International collaboration between companies and universities in Brazil, Norway, Poland, Sweden and the UK are developing a universal interface to facilitate Autonomous Underwater Vehicle (AUV) docking with subsea structures.
The consortium, led by WiSub, includes leaders from industry and academia; Bergen University, DOF Subsea, easySubsea, Federal University of Rio de Janeiro, Kongsberg Maritime, Saab Dynamics, Sonardyne, Statoil, Swire Seabed and Warsaw University of Technology.
Statoil Norway is driving the initiative in a project whose results should enable long-term remote operation of underwater vehicles through battery charging and high-bandwidth data transfer via a seabed-based docking station. The ability to charge distributed sensor networks from AUV systems should also become possible with bi-directional power transfer being developed in the project.
This joint industry project is receiving financial support from the Research Council of Norway and Brazil’s R&D funding body, Finep. The project is led in Norway by WiSub and in Brazil by easySubsea, experts in pinless power and data connections and wireless underwater communication respectively.
Battery life of seabed-based robotics typically does not extend beyond a day or two before requiring recharge. The amounts of data collected by an AUV also requires distribution and processing, typically to an on-shore facility for analysis. Connection to an underwater cabled network linking seabed to shore is the primary means to achieve charging and data transfer, however connection systems that employ conductive pins have tight mating tolerances, sealing systems and limited mating cycles. By removing the pins from connections, repeatable reliable underwater connection and disconnection becomes an achievable reality.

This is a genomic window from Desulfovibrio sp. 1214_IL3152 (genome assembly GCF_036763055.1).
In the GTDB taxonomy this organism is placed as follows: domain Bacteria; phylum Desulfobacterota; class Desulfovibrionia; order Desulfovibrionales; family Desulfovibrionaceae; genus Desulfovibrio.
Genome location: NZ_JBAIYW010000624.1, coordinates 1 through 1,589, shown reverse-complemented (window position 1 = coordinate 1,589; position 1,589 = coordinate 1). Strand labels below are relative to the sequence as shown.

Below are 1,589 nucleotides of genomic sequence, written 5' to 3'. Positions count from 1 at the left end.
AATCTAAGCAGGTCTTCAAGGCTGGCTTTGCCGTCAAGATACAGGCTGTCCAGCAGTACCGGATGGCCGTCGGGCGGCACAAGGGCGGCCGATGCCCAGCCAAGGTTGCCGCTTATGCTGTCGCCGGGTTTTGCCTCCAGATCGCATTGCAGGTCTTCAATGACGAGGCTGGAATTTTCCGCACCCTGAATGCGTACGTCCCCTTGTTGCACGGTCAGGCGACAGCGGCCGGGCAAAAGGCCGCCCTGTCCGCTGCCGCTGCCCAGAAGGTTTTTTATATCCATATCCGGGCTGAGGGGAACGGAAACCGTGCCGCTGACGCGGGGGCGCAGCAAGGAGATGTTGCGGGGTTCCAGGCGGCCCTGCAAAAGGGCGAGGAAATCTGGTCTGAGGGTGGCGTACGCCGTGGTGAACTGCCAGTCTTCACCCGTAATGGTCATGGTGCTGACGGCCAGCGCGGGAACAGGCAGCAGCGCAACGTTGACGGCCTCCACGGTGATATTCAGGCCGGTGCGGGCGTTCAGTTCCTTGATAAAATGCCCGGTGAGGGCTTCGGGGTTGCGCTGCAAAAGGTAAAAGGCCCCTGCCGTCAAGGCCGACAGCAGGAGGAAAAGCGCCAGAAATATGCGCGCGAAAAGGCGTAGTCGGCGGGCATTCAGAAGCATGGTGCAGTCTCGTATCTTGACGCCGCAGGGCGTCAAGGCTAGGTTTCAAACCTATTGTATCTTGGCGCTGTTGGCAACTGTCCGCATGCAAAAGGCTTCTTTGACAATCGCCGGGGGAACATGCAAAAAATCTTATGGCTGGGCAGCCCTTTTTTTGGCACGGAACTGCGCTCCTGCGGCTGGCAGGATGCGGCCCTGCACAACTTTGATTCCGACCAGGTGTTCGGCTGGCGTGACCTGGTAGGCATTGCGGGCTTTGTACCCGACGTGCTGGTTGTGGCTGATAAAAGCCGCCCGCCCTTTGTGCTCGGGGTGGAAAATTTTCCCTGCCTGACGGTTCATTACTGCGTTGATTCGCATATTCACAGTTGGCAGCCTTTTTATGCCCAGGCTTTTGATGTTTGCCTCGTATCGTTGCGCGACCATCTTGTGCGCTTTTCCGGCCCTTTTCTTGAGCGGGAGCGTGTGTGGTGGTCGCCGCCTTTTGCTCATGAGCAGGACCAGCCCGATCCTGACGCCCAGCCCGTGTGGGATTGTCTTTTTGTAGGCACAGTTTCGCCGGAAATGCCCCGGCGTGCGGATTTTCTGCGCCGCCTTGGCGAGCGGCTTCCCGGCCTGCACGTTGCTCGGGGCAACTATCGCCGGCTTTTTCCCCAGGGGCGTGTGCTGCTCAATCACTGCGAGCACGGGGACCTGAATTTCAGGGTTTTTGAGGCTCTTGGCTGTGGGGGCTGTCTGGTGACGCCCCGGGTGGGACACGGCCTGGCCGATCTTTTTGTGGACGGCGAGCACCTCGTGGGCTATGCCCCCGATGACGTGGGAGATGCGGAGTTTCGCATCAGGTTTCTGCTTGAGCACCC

“This ambitious project aims to achieve a system-independent standard in AUV connection, bringing the industry one step closer to complete subsea automation,” said project leader Nigel Money. “Through such collaboration projects, we accelerate access to and responsible use of our oceans’ vast and valuable resources.”
WiSub patented pinless connection systems deliver power and data electromagnetically across a seawater gap, relaxing mating tolerances and eliminating short-circuit possibilities.
The Research Council of Norway supports project 262516 under their Petromaks2 funding program. The project runs until December 2018.